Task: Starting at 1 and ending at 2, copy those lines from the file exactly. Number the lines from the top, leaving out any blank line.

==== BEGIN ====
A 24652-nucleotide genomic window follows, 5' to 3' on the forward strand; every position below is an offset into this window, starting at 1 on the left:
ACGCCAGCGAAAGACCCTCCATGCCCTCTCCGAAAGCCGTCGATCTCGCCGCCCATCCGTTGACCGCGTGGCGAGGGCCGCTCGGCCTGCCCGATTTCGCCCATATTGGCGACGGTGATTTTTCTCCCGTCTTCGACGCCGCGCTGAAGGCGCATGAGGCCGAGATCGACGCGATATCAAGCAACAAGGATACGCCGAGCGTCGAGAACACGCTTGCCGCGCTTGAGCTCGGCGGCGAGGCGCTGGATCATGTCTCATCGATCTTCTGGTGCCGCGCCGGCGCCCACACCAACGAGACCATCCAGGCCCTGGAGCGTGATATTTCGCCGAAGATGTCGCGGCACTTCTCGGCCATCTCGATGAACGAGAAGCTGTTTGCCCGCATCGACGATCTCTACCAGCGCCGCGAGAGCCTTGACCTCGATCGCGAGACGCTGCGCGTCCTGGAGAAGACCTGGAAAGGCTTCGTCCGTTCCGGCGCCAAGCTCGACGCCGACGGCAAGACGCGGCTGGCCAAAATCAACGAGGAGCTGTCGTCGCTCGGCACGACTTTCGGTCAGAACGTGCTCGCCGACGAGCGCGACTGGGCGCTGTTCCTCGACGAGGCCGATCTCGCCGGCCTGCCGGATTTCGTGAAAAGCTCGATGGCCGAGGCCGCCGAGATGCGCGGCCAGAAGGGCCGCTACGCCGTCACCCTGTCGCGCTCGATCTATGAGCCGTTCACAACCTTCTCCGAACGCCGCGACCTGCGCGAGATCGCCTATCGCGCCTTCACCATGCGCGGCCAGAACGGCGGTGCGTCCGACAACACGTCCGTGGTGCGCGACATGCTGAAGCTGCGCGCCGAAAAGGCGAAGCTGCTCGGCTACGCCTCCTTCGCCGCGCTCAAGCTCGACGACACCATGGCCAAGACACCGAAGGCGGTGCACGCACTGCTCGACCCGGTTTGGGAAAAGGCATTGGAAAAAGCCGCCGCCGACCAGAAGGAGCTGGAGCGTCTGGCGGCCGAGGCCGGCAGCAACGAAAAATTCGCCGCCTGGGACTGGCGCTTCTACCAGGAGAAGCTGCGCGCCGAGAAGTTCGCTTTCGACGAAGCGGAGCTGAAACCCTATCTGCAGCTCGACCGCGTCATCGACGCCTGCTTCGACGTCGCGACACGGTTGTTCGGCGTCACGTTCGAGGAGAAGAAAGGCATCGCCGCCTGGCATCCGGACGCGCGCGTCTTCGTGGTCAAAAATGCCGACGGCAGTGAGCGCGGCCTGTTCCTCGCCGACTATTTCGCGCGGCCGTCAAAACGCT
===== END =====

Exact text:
A 24652-nucleotide genomic window follows, 5' to 3' on the forward strand; every position below is an offset into this window, starting at 1 on the left:
ACGCCAGCGAAAGACCCTCCATGCCCTCTCCGAAAGCCGTCGATCTCGCCGCCCATCCGTTGACCGCGTGGCGAGGGCCGCTCGGCCTGCCCGATTTCGCCCATATTGGCGACGGTGATTTTTCTCCCGTCTTCGACGCCGCGCTGAAGGCGCATGAGGCCGAGATCGACGCGATATCAAGCAACAAGGATACGCCGAGCGTCGAGAACACGCTTGCCGCGCTTGAGCTCGGCGGCGAGGCGCTGGATCATGTCTCATCGATCTTCTGGTGCCGCGCCGGCGCCCACACCAACGAGACCATCCAGGCCCTGGAGCGTGATATTTCGCCGAAGATGTCGCGGCACTTCTCGGCCATCTCGATGAACGAGAAGCTGTTTGCCCGCATCGACGATCTCTACCAGCGCCGCGAGAGCCTTGACCTCGATCGCGAGACGCTGCGCGTCCTGGAGAAGACCTGGAAAGGCTTCGTCCGTTCCGGCGCCAAGCTCGACGCCGACGGCAAGACGCGGCTGGCCAAAATCAACGAGGAGCTGTCGTCGCTCGGCACGACTTTCGGTCAGAACGTGCTCGCCGACGAGCGCGACTGGGCGCTGTTCCTCGACGAGGCCGATCTCGCCGGCCTGCCGGATTTCGTGAAAAGCTCGATGGCCGAGGCCGCCGAGATGCGCGGCCAGAAGGGCCGCTACGCCGTCACCCTGTCGCGCTCGATCTATGAGCCGTTCACAACCTTCTCCGAACGCCGCGACCTGCGCGAGATCGCCTATCGCGCCTTCACCATGCGCGGCCAGAACGGCGGTGCGTCCGACAACACGTCCGTGGTGCGCGACATGCTGAAGCTGCGCGCCGAAAAGGCGAAGCTGCTCGGCTACGCCTCCTTCGCCGCGCTCAAGCTCGACGACACCATGGCCAAGACACCGAAGGCGGTGCACGCACTGCTCGACCCGGTTTGGGAAAAGGCATTGGAAAAAGCCGCCGCCGACCAGAAGGAGCTGGAGCGTCTGGCGGCCGAGGCCGGCAGCAACGAAAAATTCGCCGCCTGGGACTGGCGCTTCTACCAGGAGAAGCTGCGCGCCGAGAAGTTCGCTTTCGACGAAGCGGAGCTGAAACCCTATCTGCAGCTCGACCGCGTCATCGACGCCTGCTTCGACGTCGCGACACGGTTGTTCGGCGTCACGTTCGAGGAGAAGAAAGGCATCGCCGCCTGGCATCCGGACGCGCGCGTCTTCGTGGTCAAAAATGCCGACGGCAGTGAGCGCGGCCTGTTCCTCGCCGACTATTTCGCGCGGCCGTCAAAACGCT